In addition, in 2011, the Ministry of Civil Affairs of the People’s Republic of China released the “12th Five-Year Plan for the Construction of Social Aged Care Service System”, which further advocates the new “90–7 – 3” policy for the aged care, that is, 90% of the aged care with the assistance of socialized services through family In other words, 90% of the elderly will be taken care of at home with the assistance of social services, 7% of the elderly will be taken care of by the government through community care services, and 3% of the elderly will be taken care of in the eldercare service institutions. Based on this, the scale of labor demand in China’s elderly home-based care market under the “90-7-3” elderly care pattern is estimated based on the “97%” social and family care ratio.

Cost projections for community home-based care services for the older adults

There are certain differences in the service content, service time and service level required by the older population with different levels of FD, and it is obviously unreasonable to use the same consumption standard. To determine the total cost of eldercare services, we utilized both project cost analysis and man-hour costing methods based on different parameters for eldercare service levels. The man-hour costing method mainly focuses on labor value and factors in changes in family caregiver opportunity costs, economic growth rates, and wage levels in relation to population size. In contrast, project cost analysis focuses on the specific costs of each service project, which are primarily related to service difficulty levels. It is important to consider the cost information and differences reflected by both methods when predicting future long-term care costs for improving the accuracy of cost predictions.

  1. (1)

    The project cost method: by using the unit price of each service, combining the frequency of different care levels of service demand, the cost of community home-based care included in different years is forecasted. Based on a preliminary literature review, community home-based care service content has been divided into daily life care, basic care, professional medical care services, auxiliary monitoring, spiritual comfort, medical care and education and training. As Shanghai and Beijing have a more severe levels of aging and have started piloting long-term care systems earlier. This study used the project cost method to measure the cost of community home-based care, based on the statistical information disclosed by the Shanghai and Beijing government [45]. A preliminary framework for cost accounting was formed after several experts’ discussions, the cost was mainly based on the cost of family care at the household level, nursing care services provided by professional caregivers. The accounting method for the project cost of long-term care services was determined as follows: project cost = direct cost (labor cost + material cost + transportation cost) + indirect cost (management cost + education cost). The project cost calculation formula:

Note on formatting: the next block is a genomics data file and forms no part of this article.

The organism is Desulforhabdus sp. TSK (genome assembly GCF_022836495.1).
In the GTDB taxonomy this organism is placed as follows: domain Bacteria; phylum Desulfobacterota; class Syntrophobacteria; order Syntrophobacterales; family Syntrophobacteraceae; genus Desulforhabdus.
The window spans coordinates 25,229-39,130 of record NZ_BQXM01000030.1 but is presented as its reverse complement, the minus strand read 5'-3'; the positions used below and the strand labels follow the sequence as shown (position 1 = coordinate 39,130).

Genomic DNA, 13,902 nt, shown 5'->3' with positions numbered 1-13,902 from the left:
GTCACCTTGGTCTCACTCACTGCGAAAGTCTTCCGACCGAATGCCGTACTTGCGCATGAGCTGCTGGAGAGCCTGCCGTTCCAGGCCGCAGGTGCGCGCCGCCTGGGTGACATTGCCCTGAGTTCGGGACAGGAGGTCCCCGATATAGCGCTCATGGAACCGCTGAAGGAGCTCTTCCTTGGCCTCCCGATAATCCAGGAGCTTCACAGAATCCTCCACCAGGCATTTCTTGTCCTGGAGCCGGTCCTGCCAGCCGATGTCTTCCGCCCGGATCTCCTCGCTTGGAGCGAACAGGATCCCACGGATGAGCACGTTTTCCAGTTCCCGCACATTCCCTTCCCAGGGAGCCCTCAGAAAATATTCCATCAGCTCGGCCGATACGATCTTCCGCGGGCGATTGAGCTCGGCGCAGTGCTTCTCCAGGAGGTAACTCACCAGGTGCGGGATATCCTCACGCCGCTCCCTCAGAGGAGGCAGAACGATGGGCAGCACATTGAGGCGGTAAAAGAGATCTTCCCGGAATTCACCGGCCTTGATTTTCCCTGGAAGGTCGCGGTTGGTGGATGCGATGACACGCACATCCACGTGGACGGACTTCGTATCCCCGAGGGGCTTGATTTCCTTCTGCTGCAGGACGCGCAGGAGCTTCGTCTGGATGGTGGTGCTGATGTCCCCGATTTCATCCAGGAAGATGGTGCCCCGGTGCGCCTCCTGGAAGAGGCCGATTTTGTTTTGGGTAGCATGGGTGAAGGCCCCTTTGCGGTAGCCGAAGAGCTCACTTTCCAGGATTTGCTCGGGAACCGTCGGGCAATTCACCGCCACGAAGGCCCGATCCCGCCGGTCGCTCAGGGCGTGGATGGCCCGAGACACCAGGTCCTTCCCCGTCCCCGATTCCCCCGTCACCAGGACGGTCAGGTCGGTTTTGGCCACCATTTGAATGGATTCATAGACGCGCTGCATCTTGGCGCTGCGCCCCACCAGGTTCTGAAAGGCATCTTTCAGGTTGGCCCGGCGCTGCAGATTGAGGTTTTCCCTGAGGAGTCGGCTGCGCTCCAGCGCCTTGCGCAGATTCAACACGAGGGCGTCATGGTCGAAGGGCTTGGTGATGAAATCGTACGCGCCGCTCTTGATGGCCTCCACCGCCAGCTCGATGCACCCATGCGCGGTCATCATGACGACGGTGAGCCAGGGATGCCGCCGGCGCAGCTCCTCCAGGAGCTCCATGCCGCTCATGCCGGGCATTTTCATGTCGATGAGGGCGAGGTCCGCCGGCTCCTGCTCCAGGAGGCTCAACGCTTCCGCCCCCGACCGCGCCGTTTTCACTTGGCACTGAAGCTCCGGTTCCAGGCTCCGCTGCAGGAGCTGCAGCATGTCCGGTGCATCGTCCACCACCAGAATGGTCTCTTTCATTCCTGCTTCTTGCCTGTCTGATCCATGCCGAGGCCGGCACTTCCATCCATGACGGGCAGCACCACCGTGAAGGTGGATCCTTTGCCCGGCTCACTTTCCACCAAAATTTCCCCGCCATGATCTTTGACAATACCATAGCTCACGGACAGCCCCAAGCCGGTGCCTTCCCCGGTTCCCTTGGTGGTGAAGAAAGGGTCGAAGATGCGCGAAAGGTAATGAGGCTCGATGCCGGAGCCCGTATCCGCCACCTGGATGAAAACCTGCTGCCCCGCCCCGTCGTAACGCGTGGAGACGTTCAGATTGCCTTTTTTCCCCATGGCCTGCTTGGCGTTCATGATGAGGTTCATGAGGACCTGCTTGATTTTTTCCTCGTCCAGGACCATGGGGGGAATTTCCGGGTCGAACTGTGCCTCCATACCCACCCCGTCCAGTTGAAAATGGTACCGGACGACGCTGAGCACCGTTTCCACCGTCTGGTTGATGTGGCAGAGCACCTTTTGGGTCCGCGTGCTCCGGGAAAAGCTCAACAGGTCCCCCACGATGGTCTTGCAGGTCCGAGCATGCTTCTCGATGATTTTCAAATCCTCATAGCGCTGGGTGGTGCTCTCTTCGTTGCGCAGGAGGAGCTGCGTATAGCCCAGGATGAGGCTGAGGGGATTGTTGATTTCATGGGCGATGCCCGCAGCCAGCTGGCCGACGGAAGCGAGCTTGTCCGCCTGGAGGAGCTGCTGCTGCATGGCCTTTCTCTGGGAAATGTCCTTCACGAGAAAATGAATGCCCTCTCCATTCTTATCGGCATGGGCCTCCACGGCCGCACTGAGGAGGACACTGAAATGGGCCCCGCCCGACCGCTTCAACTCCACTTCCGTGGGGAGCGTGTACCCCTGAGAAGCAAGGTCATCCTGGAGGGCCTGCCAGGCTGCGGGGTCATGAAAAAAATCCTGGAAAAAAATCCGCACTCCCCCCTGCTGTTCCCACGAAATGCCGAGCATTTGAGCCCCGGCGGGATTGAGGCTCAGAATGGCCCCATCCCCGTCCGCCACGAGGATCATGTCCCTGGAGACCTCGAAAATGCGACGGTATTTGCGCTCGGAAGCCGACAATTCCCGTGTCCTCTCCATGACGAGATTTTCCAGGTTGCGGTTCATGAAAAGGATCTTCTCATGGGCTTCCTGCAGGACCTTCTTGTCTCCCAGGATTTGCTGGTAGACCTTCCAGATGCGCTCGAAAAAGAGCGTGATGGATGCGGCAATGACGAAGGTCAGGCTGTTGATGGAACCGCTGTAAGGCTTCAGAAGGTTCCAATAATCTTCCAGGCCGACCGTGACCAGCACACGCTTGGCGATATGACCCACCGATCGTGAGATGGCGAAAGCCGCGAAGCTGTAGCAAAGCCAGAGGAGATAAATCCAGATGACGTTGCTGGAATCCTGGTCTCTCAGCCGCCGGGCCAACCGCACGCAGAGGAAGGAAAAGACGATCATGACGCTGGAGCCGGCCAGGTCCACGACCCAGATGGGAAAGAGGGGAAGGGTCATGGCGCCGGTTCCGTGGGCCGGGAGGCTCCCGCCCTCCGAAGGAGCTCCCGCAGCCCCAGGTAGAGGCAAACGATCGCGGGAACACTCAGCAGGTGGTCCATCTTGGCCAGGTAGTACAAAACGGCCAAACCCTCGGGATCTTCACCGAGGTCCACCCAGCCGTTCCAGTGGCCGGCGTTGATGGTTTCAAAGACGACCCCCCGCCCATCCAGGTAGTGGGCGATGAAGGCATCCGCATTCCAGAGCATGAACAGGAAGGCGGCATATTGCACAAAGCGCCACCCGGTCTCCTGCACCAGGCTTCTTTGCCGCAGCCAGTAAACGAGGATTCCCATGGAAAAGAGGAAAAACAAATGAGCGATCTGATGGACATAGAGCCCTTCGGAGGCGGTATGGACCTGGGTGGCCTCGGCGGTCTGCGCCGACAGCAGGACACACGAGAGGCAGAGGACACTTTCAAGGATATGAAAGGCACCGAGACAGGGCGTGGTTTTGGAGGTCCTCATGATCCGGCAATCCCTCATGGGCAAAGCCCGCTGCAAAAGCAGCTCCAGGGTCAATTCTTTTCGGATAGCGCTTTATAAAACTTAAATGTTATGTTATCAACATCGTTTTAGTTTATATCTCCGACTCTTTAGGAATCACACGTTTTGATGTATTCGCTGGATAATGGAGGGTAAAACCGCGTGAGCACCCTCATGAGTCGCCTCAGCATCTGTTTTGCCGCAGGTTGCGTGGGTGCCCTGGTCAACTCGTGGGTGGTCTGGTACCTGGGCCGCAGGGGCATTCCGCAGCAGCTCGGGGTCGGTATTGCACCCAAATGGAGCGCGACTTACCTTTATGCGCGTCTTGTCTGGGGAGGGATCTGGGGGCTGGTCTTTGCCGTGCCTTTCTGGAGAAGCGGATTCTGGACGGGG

1. (1)

      material costs (A) = disposable material costs (A1) + less than 500 yuan of equipment and instruments and low-cost consumables (A2) = the unit price of the relevant materials used in a single care operation (including tax) * actual consumption + (item unit price / expected number of recyclable) * the number of single project operations used.

    2. (2)

      manpower cost (B) = single care hours (B1) * unit time manpower cost (B2) * number of project operations = average monthly wage / average monthly hours * (direct care hours + indirect care hours) * number of project implementation.

    3. (3)

      Transportation cost (C) = (door-to-door transportation time x unit time manpower cost) + door-to-door transportation cost + depreciation cost of transportation.

    4. (4)

      Management cost (D)=(A + B + C)*5%.

    5. (5)

      Education cost (E)=(A + B + C + D)*5%.

      • The total cost of community home-based care is equal to the sum of the above five items.

  2. (2)